Non-GMO method boosts rice yields

Scientists at the University of Arkansas System Division of Agriculture have found that they can harness photosynthesis – the process that plants use to convert light energy to chemical energy – to increase rice yields by up to 30 percent.

A research group led by Andy Pereira of the Crop, Soil, and Environmental Sciences Department faculty examined a protein that acts as a “switch” to activate genes that can enhance the photosynthesis activity of rice plants. The researchers discovered that the protein, known as higher yield rice (HYR), could enable the plants to survive stress, thrive and increase productivity.

The results of the research are published in Nature Communications, an online multidisciplinary journal of the natural sciences. The project received support from the U.S. Department of Agriculture National Institute of Food and Agriculture and the National Science Foundation.

Before Pereira’s research on the project began a few years ago at the Virginia Bioinformatics Institute at Virginia Tech – where he remains an adjunct faculty member – there was consensus among scientists that increasing photosynthesis capacity would probably increase productivity and yield. No one had proven it until Pereira’s group demonstrated grain yield increases as high as 29.7 percent by using the HYR regulator.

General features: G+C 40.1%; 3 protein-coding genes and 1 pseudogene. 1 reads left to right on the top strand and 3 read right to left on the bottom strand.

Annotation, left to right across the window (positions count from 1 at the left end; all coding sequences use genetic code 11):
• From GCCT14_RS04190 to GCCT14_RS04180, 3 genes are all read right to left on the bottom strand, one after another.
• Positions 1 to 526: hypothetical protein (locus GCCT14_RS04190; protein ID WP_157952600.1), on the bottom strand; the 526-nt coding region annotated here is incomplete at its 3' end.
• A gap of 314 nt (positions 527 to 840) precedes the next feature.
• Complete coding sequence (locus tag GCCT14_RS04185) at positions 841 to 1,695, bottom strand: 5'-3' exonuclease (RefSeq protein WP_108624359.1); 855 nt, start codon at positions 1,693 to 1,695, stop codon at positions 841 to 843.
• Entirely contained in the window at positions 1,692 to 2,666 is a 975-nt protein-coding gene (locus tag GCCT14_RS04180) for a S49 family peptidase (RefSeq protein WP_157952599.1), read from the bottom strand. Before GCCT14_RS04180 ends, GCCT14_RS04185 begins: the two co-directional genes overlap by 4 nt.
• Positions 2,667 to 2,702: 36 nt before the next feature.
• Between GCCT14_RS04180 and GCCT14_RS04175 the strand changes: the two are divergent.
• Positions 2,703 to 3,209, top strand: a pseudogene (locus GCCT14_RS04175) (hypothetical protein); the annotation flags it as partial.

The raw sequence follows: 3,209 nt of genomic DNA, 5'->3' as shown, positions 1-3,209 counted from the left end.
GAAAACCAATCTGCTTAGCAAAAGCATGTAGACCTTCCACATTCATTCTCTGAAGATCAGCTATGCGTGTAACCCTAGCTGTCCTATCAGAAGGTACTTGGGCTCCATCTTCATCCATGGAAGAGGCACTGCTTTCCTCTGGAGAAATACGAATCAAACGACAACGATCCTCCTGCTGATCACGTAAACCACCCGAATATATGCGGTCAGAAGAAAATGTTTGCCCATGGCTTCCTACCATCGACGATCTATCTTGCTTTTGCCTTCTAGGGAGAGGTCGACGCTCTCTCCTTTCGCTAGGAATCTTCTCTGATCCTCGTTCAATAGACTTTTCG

“Most importantly, the suite of genes regulated by HYR is the blueprint for development of similar rice varieties using non-GMO methods,” Pereira added.

Read the full, original article: Rice yield increase of 30 percent enabled by use of a photosynthesis ‘switch,’ researchers learn

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